“She says every night when I put her to bed, “Goodnight and God bless Daddy and bring him safe home.”

A few days later, he’s in France. “Don’t brood lovey, I may not go anywhere near the firing line, & if I do, I stand as good a chance as anyone else of coming through.

“Teach our little girlie to say her prayers for us & then we shall be alright.

“Remember always kiddie that I love you before anyone else & God knows that if I get the chance I shall endeavour to make you happy in the future.”

Two weeks after Christmas that year, he visited the trenches for the first time as part of a working party.

“I don’t know when I shall commence my career as a real fighting soldier, but expect it will be any day now,” he reported home.

“Don’t worry dear, I think I shall come through all right & we shall spend many happy days together.

PS Could do with a pair of socks if you could manage to get them.”

Some time later during a break from the trenches, he wrote: “We are still billeted in the usual airey barn & have to put up with all kinds of discomforts, such as rain coming through the roof, rats etc.

“I often wonder what it would be like to have dry & warm feet again. The weather here is abominable, snow, sleet, frost & rain ever since we came.

“However, I am fairly well so that is something to be thankful for.”

In September 1917, we glimpse the first tension with Amy: “Now as regards my application for a commission I have thought well over the matter and have come to the conclusion that I am better off in every way in my present position.

“You see, Kid, they want young men and I am not the man I was when I joined the Army.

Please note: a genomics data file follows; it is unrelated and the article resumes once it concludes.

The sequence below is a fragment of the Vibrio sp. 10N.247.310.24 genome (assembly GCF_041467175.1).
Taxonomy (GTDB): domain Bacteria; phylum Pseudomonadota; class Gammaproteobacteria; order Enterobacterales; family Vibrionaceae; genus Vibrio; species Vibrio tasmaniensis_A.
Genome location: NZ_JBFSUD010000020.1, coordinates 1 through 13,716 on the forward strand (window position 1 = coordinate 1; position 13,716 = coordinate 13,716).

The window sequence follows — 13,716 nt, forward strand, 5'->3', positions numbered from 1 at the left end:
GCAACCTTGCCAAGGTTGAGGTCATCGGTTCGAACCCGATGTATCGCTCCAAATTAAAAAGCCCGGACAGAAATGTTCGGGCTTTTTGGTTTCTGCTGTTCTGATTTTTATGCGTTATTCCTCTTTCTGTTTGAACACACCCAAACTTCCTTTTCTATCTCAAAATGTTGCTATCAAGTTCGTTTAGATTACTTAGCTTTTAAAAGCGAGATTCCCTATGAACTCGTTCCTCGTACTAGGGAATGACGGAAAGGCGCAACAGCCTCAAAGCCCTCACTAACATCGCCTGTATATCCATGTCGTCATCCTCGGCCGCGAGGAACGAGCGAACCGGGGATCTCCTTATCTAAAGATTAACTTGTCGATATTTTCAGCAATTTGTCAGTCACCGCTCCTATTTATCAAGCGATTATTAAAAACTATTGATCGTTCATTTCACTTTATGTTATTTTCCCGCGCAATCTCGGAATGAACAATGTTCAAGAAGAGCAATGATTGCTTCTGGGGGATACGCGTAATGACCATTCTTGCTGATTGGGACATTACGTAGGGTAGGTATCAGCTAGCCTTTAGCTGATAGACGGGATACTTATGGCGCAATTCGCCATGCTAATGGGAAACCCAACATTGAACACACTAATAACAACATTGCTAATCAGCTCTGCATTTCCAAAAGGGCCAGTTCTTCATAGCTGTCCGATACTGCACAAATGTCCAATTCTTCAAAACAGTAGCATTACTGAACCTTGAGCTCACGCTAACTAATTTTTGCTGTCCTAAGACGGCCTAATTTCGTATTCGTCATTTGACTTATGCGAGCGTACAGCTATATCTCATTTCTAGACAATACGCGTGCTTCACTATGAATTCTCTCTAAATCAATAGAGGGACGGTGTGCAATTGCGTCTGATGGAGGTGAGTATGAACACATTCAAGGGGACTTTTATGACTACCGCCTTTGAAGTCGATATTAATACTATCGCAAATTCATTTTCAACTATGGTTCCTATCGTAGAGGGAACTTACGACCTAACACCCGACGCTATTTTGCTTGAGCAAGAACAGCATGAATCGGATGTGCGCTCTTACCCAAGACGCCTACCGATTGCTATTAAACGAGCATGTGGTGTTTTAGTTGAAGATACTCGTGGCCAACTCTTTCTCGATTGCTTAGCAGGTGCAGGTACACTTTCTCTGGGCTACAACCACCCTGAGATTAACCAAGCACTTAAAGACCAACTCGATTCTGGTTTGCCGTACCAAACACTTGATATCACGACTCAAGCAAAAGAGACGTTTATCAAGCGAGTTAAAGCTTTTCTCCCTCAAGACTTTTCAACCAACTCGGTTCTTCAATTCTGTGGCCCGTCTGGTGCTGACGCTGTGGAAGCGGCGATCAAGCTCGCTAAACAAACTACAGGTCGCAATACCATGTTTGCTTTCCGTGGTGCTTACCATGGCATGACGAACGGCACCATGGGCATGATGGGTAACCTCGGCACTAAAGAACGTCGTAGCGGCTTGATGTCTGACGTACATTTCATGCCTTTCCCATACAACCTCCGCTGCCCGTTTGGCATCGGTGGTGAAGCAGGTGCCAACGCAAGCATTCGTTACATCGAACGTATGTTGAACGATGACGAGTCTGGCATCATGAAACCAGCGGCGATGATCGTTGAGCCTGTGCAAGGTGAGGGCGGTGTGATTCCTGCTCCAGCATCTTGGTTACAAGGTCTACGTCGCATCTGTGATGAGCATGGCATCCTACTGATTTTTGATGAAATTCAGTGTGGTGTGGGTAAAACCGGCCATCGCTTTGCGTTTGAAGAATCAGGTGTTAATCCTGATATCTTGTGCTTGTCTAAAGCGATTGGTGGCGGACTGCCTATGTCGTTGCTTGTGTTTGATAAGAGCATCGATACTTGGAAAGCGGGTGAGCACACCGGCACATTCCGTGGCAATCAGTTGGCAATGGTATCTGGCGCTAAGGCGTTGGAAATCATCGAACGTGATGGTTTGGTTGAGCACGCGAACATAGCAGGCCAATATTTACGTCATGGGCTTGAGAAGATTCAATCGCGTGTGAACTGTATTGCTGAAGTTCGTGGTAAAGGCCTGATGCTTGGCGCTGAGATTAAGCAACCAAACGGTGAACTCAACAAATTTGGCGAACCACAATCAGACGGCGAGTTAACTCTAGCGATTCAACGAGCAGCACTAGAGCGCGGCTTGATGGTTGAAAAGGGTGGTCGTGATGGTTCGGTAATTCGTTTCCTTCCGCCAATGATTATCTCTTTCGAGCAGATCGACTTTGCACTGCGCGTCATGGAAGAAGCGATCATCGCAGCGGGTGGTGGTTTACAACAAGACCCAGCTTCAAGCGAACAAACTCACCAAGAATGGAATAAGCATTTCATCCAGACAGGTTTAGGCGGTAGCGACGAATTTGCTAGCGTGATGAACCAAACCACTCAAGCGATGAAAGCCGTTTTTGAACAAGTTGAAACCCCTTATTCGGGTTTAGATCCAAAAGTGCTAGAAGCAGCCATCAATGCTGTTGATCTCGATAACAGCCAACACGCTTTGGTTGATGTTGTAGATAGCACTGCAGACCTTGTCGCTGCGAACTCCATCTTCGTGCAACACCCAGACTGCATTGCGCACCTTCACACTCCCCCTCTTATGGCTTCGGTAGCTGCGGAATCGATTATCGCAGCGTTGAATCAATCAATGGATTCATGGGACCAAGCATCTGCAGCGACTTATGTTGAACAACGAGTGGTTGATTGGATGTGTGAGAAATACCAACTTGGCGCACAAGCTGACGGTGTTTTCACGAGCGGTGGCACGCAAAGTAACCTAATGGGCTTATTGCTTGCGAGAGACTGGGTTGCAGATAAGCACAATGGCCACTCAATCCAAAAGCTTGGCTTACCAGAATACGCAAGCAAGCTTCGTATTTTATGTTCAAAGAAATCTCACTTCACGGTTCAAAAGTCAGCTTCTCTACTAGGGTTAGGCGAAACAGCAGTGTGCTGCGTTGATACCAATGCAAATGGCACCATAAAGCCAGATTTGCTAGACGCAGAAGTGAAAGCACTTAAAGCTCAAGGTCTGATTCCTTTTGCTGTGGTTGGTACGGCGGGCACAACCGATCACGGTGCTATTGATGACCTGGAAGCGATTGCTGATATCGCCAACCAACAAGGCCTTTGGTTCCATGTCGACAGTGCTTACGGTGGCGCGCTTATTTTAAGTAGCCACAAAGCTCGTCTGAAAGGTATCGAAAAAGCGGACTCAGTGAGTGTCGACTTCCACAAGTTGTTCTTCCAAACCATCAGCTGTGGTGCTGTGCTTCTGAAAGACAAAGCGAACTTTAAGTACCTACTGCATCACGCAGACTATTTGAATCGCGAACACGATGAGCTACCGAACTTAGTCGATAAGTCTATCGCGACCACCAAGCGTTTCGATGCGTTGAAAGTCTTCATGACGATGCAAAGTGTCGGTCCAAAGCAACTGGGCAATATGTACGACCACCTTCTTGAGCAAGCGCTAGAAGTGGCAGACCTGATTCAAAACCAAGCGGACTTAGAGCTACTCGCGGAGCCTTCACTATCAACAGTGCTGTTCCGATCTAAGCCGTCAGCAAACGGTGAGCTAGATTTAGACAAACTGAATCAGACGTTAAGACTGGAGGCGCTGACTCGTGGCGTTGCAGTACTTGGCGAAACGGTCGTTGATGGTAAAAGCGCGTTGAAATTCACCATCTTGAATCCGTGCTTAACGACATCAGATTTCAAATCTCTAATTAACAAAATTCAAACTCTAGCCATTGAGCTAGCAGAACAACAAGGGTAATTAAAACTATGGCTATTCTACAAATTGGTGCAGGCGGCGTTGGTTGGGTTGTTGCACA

“There is nothing seriously the matter with me, but you can well understand that nine months of the life out here has had some effect.”

Two months later: “Glad to say I am OK but longing to get back to you again. I do wish the Bosch would throw up the sponge and let us be happy once more.”

Then after a short special spell of leave at home in February 1918, and six weeks before his death, comes this terrible letter: “I shall never forget the parting. If there was a more miserable chap on earth at that time – well, I’m sorry for him.

“I felt, and am still feeling, heartbroken. God knows, Kid, I love you with all my heart and soul and am sorry for all the worry and anxiety your love for me is causing you. “However, dearest, I shall try to be as cheerful as I can and live in the hope that this parting won’t be for long and that we are enabled to make up for all the misery we are now experiencing by a long and happy future together.”

In March 1918, he writes this: “Now, my dear girl, whatever has put you in such a bad temper with me?

“I told you I had done my best to get my name put forward for a Commission and I told you the truth.

“As I tried to make clear to you when I was at home, it will be a very hard matter for a man of my age to get a recommendation as there are scores of younger and more active men after any vacancies that arise.

“I am no longer young as soldiers go and can’t at the present time keep up the pace; as a matter of fact, I have recently been made a stretcher bearer on that account.

“I am not ill but find I can’t run and jump as of old.

“As regards the future, if God spares me to come through this awful business, my one desire is to try and make you happy and that is about all I can say on the matter.

“Please try and think a little better of me and if I have not made you very happy, it has not been because I have not tried, but perhaps because I have not had the ability.”

This was his last letter.

How Amy must have felt.

Wracked with guilt, she turns to her diary and writes on July 7 1918: “Oh my husband, how I love you, how I have suffered.

“And I deserve it too. Tonight is one of my hopeful nights. How I have prayed to God to give me just one more chance simply to be your loving wife.

“God send you back to me, Ted sweetheart. How I long to tell you how much I love you and to feel your dear arms round me, and to hear the voice I love so well.

“What will the morning bring? Oh God grant it may be news of him.

“What are king and country to me if my husband has been sacrificed? Nothing, nothing, nothing.

“In life or death, my darling, I am yours forever and ever end ever.”

On Armistice Day, November 11, 1972, five years after Amy herself died, my gran once more picked up this little book and wrote this on the inside cover: “God grant they are now re-united.”

My family remembers them.

e hatton ploegsteert memorial